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Find the Velocity - a Vector Problem

```Date: 09/25/2002 at 20:40:54
From: Danbi
Subject: Physics

A river flows westward at 8 m/s. A person wants to go directly across
the river so that the resultant velocity is 12 m/s northward.  Find
the velocity of the motorboat that would be required to achieve this
resultant velocity.

This is a question my Physics teacher posed to the class for our
homework assignment. I'm not sure on how to go about solving it. Any
help would be much appreciated.
```

```
Date: 09/26/2002 at 16:52:21
From: Doctor Jeremiah
Subject: Re: Physics

Hi Danbi,

Its a vector problem.

You can't go straight north in a boat with a current pushing you west.
You must go northeast. The east component of the velocity must be the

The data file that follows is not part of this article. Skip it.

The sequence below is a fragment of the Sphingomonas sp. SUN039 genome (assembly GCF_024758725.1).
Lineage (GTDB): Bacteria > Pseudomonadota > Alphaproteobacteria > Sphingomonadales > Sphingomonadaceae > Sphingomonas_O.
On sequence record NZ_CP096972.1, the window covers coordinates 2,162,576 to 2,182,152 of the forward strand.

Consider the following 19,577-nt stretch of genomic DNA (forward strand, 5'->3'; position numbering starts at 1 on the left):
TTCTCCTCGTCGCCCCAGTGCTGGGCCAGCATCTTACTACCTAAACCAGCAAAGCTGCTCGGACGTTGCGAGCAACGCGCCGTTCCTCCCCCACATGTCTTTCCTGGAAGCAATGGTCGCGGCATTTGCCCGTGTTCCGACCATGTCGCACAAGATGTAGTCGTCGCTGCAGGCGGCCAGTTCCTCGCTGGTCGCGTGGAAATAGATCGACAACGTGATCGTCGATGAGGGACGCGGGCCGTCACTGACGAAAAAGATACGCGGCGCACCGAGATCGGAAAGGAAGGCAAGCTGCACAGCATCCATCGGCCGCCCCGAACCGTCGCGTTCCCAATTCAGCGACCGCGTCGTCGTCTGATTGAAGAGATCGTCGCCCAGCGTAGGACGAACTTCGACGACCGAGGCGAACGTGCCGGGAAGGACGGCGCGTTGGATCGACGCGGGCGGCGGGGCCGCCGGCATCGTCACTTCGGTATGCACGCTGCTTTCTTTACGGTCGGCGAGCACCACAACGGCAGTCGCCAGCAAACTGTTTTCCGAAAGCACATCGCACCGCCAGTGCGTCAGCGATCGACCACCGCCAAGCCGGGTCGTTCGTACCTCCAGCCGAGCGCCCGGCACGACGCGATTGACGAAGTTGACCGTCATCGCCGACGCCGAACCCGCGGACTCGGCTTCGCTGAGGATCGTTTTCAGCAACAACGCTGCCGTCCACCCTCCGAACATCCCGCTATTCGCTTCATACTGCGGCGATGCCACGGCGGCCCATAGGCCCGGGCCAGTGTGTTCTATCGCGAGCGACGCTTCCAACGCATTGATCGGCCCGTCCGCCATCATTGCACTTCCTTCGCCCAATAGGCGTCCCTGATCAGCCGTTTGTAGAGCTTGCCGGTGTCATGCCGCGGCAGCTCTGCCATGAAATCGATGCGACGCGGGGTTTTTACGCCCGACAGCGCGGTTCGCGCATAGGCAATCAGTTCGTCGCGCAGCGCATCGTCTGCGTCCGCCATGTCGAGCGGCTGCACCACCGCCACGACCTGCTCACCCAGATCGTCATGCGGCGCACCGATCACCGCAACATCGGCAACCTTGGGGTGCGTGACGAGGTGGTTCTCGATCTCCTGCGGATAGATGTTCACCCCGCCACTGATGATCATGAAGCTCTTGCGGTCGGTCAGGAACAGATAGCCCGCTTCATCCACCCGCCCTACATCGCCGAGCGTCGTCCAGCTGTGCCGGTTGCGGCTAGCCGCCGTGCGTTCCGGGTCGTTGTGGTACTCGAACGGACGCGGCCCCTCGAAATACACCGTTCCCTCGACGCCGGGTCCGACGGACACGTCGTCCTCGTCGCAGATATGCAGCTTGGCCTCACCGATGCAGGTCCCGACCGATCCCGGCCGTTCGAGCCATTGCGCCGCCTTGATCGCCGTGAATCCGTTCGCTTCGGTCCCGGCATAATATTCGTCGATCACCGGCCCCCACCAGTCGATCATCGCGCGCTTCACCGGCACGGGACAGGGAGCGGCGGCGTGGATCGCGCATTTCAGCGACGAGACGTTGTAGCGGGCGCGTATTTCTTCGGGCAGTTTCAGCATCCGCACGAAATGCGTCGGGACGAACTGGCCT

same as the current's velocity in order to cancel it out and end up
with a straight north direction.

The velocity of the boat would look like this:

^
|
|
|
|
|
12
|
|
|
|
|
+----8---->

So combine these velocities into a single vector and find its
magnitude. The magnitude of the combined vector is the speed that the
boat must make in the northeast direction.

Let me know if you have more questions.

- Doctor Jeremiah, The Math Forum
http://mathforum.org/dr.math/
```
Associated Topics:
High School Linear Algebra

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